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According to this survey, I am…

(100%) 1: Pentecostal/Charismatic/Assemblies of God
(96%) 2: Baptist (non-Calvinistic)/Plymouth Brethren/Fundamentalist
(84%) 3: Anabaptist (Mennonite/Quaker etc.)
(79%) 4: Baptist (Reformed/Particular/Calvinistic)
(75%) 5: Eastern Orthodox
(75%) 6: Methodist/Wesleyan/Nazarene
(68%) 7: Presbyterian/Reformed
(68%) 8: Seventh-Day Adventist
(65%) 9: Anglican/Episcopal/Church of England
(64%) 10: Lutheran
(59%) 11: Congregational/United Church of Christ
(54%) 12: Roman Catholic
(45%) 13: Church of Christ/Campbellite

Note that I am both Calvinist and non-Calvinist Baptist, lol. I currently worship with a Reformed Congregation despite my continuationist leanings.

Written by missional girl

August 19, 2009 at 8:25 pm

Posted in Theology

Arthur Miller’s The Crucible & the Church

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I’m currently teaching The Crucible. Although I strongly suspect that Miller had his own axe to grind with fundamentalists of his day (i.e. McCarthyites who still swear to this day that a Commie was under every bush—especially in Hollywood), there are important themes that are emerging as our class finishes up the first two acts. I won’t share any until we’re done with the book but there is one question that I asked my class to expound upon and I’ll leave it to you.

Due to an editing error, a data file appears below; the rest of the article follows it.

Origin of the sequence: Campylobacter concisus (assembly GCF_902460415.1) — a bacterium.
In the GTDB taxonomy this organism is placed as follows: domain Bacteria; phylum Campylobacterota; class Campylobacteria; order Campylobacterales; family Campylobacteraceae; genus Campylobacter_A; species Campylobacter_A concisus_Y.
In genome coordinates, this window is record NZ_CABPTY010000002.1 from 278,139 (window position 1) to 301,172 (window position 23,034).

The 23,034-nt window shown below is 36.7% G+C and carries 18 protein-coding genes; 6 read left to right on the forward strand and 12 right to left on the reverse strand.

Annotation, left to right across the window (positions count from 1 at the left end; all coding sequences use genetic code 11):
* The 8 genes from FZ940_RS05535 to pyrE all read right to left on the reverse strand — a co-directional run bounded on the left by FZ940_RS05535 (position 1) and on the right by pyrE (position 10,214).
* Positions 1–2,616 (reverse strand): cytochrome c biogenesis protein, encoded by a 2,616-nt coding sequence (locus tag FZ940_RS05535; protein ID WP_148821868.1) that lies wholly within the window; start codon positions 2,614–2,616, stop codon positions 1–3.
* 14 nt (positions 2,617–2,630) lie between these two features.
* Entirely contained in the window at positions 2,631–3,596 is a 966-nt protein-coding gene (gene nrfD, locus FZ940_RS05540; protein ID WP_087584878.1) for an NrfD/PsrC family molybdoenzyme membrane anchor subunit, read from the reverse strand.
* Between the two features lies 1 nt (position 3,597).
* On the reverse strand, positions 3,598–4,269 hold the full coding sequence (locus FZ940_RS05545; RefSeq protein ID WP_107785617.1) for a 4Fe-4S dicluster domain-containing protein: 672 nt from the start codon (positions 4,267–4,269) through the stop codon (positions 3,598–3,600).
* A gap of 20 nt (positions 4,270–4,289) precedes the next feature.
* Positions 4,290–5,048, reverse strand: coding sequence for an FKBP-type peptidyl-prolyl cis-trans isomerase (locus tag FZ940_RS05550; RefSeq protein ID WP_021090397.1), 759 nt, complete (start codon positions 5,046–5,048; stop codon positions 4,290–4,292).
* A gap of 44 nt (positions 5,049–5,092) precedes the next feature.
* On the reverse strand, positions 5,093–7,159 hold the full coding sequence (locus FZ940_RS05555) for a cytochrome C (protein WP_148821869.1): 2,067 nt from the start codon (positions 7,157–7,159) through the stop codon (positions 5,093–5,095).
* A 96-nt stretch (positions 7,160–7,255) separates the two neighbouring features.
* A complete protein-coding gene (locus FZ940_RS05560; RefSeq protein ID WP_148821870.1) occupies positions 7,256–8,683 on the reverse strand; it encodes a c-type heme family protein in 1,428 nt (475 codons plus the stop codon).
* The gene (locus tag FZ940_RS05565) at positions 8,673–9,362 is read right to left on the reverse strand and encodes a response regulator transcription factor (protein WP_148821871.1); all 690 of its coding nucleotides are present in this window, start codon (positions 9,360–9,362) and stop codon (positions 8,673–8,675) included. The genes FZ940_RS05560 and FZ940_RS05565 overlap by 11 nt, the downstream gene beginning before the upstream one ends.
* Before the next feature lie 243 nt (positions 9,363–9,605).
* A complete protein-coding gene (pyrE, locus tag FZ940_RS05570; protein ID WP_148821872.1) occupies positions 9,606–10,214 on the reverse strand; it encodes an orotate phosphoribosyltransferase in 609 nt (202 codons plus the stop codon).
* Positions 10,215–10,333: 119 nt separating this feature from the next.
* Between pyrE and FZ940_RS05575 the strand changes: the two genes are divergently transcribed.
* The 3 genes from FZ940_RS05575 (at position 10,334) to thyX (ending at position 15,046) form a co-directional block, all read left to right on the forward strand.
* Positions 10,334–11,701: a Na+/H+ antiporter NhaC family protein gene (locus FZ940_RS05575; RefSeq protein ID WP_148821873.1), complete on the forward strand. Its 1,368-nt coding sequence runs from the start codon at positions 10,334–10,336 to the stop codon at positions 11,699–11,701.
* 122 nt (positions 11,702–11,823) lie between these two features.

There is a scene where Rev. Hale asks John Proctor to recite the Ten Commandments to prove the authenticity of his faith. This “test” comes up elsewhere in the story. My question is simple:

Does right theology equal godliness? Is determining whether someone has memorized a particular passage of Scripture the ultimate litmus test for a professing Christian?

Written by missional girl

February 28, 2009 at 4:40 am

A Question for Arminians

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How does a person lose (in this case, salvation) what they could not earn in the first place?

Written by missional girl

February 18, 2009 at 7:06 pm

Posted in Theology